The importance of “UM” and “UIM” insurance
*The purpose of this article is for sharing information only and is not meant establish any attorney-client relationship and is not to be construed as legal advice. If you have any specific questions, please contact us through the phone number or email address provided.*
The importance of “UM” and “UIM” insurance
UM = Uninsured Motorist
UIM = Underinsured Motorist
Do you know whether you have UM/UIM coverage? Do you know what the policy limits are? We are often surprised at how many people do not know his or her own insurance policy limits and whether the policy includes UM/UIM coverage as well.
According to the Insurance Research Council, it is estimated that about 15% of drivers in California do not carry automobile liability insurance. The actual number of uninsured drivers is probably much higher than the estimate since the estimate is only based on uninsured motorist claims made to insurance. What does this mean for you?
Number of licensed drivers in California = Over 25.5 million.
Number of potentially uninsured drivers in California = Over 3.8 million.
If you are involved in a motor vehicle collision with one of the MILLIONS of uninsured drivers, your ability to be compensated for your injuries and damages are severely limited. If that driver had no auto insurance, your only recourse may be to go after the at-fault driver personally. But it’s likely that a driver who has no insurance has no assets. That means there’s no one to cover your medical bills, lost wages, and pain and suffering.
If your insurance includes UM coverage, then you at least have some source of compensation available to you.
Even when the other party does have insurance, it may not be enough to cover your losses. In California, the minimum level automobile insurance required, as set forth by California Insurance Code §11580.1, is the following:
$15,000 for injury/death to one person;
$30,000 for injury/death to more than one person; and
$5,000 for damage to property.
These are very low limits considering how expensive medical treatments and vehicle repairs can be these days. If you miss any time from work or have significant injuries that require extensive treatments or even surgery, the state minimum insurance limit will not be sufficient to cover your losses.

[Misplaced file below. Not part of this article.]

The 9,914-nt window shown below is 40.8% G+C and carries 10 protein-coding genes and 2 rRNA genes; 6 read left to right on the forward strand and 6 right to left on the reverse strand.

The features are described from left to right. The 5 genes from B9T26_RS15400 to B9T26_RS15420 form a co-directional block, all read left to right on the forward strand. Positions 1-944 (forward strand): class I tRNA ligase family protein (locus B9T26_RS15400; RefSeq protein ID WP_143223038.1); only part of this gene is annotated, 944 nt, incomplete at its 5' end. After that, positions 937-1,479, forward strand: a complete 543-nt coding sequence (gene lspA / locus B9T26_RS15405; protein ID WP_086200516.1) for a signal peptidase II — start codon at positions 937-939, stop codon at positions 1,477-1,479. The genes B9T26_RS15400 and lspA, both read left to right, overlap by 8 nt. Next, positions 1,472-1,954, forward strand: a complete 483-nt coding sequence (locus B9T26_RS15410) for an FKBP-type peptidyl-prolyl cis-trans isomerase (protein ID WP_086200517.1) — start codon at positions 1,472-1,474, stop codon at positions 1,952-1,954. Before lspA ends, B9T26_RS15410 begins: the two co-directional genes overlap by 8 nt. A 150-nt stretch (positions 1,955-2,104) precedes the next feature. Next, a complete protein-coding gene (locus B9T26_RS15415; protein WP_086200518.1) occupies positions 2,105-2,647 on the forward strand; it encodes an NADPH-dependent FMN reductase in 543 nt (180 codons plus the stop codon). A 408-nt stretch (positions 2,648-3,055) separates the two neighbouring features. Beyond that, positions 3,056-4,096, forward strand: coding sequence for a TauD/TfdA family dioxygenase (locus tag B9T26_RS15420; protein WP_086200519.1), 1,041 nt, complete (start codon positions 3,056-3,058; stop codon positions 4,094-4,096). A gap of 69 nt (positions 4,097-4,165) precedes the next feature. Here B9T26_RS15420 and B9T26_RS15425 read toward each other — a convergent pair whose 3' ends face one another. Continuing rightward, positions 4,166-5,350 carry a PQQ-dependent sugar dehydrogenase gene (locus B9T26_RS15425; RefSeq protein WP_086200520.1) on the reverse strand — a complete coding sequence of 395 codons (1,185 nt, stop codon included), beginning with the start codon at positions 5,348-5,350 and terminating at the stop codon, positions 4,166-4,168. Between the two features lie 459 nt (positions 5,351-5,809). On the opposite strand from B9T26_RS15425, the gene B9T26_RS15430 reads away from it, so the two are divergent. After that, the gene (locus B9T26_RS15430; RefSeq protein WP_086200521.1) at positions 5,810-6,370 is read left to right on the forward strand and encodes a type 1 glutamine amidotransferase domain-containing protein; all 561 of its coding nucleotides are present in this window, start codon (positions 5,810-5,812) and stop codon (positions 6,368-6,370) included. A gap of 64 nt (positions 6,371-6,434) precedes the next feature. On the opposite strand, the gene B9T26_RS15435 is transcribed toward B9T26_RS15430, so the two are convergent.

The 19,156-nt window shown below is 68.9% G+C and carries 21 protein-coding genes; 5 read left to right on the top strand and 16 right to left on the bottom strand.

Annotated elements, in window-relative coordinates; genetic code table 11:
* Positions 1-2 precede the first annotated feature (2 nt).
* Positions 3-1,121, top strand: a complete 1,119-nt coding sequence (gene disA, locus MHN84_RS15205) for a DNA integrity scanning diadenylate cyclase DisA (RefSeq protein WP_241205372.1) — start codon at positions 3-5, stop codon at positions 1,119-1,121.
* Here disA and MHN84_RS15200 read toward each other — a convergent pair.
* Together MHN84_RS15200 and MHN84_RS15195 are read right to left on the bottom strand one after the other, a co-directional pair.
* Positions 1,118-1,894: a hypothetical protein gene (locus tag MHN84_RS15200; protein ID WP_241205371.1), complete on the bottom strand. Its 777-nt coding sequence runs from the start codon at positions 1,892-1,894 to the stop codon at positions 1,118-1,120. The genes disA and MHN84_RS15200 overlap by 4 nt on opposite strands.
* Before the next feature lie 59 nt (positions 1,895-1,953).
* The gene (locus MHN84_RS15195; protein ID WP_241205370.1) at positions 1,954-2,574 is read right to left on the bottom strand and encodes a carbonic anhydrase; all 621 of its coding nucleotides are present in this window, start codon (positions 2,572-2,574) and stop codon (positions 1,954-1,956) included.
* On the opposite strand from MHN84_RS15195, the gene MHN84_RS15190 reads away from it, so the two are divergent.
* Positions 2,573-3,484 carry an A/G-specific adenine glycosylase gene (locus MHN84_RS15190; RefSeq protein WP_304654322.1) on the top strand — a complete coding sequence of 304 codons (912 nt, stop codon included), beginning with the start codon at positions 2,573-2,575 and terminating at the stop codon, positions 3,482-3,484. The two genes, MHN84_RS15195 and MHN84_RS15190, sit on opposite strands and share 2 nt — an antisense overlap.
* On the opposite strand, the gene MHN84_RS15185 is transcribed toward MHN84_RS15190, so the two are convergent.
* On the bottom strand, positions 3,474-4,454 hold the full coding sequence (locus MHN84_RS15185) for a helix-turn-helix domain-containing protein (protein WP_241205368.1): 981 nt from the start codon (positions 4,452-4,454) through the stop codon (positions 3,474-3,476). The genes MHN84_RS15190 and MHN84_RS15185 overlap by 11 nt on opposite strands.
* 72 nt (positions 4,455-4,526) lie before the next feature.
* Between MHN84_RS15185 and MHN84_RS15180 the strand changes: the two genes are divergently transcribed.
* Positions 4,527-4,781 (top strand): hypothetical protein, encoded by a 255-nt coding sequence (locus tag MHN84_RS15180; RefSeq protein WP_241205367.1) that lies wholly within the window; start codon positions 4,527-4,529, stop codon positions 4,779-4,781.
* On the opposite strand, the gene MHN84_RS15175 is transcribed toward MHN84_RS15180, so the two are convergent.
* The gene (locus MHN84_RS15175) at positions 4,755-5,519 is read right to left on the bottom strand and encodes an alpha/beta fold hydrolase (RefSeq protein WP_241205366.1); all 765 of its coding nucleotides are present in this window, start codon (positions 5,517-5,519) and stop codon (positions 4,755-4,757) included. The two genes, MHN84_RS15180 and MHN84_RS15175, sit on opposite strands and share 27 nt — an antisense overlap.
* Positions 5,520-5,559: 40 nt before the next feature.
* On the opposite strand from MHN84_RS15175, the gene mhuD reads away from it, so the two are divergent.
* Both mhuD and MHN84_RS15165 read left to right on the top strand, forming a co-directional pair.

Underinsured motorist coverage can provide you with coverage for your injuries/damages that exceeds these minimum amounts.
However, your UIM policy limit must be higher than the at-fault party’s insurance limits to even apply. For example, if the at-fault driver has a state minimum $15,000/$30,000 policy and your UM/UIM policy limit is also $15,000/$30,000, you cannot recover from your own UM/UIM policy. In California, UM/UIM policies do not “stack” on top of the at-fault party’s insurance. In fact, your UM/UIM will claim a credit of the at-fault party’s liability insurance policy limit paid out against your UM/UIM policy limit. Additionally, you must fully exhaust the at-fault driver’s liability insurance policy.
For example, you have $100,000.00 in UIM coverage and the at-fault party has $15,000 in liability insurance. In this scenario, you will be able to recover from your UIM, assuming you have received the full $15,000, the policy limit, from the at-fault party’s insurance. Your carrier will claim a deduction of the $15,000 received from the at-fault driver’s insurance against your own UIM policy limit. This means you can recover up to $85,000 from your UIM in this scenario.
In the same scenario above, if you recover less than the at-fault driver’s full $15,000 policy, your own insurance carrier will deny the UIM claim as the at-fault driver’s insurance policy limit was sufficient to cover your losses.
What Will Uninsured/Underinsured Motorist Coverage Actually Cover?
Uninsured/underinsured motorist coverage essentially steps into the shoes of the at fault party’s insurance carrier and covers both the economic damages and non-economic damages relating to your bodily injury.
Economic Damages include the following:
- Medical bills.
- Cost to repair your damaged vehicle.
- Rental bill or loss of use of your vehicle.
- Lost wages and/or loss of employment.
- Other property damage.
Non-economic damages include the following:
- Pain and suffering.
- Mental and emotional distress.
- Physical impairment and disfigurement.
- Loss of enjoyment of life and daily activities.
In California, UM and UIM coverages are provided together, meaning you can’t have one and not the other. However, it is possible to waive both UM/UIM coverage and not have any added protection for yourself and your passengers. And to buy additional UM/UIM coverage is only incrementally more expensive than carrying just the minimum. It only takes one claim to make it all worthwhile.
Please check your insurance policy to make sure that you have plenty of insurance coverage, for both liability and UM/UIM. And if you have any further questions, please do not hesitate to contact us at the phone number or email address provided.
Disclaimer: Accessing this website does not establish an attorney client relationship. The contents of this website are for informational purpose only; materials and documents on this website are general and should not be considered as legal advice from our office. Information in articles and posts on this website may be outdated as the law is constantly changing. If you would like to discuss a specific case or any legal matters please contact our office.
Law Offices of Alex Cha & Associates
707 Wilshire Blvd 46th Floor
Los Angeles, CA 90017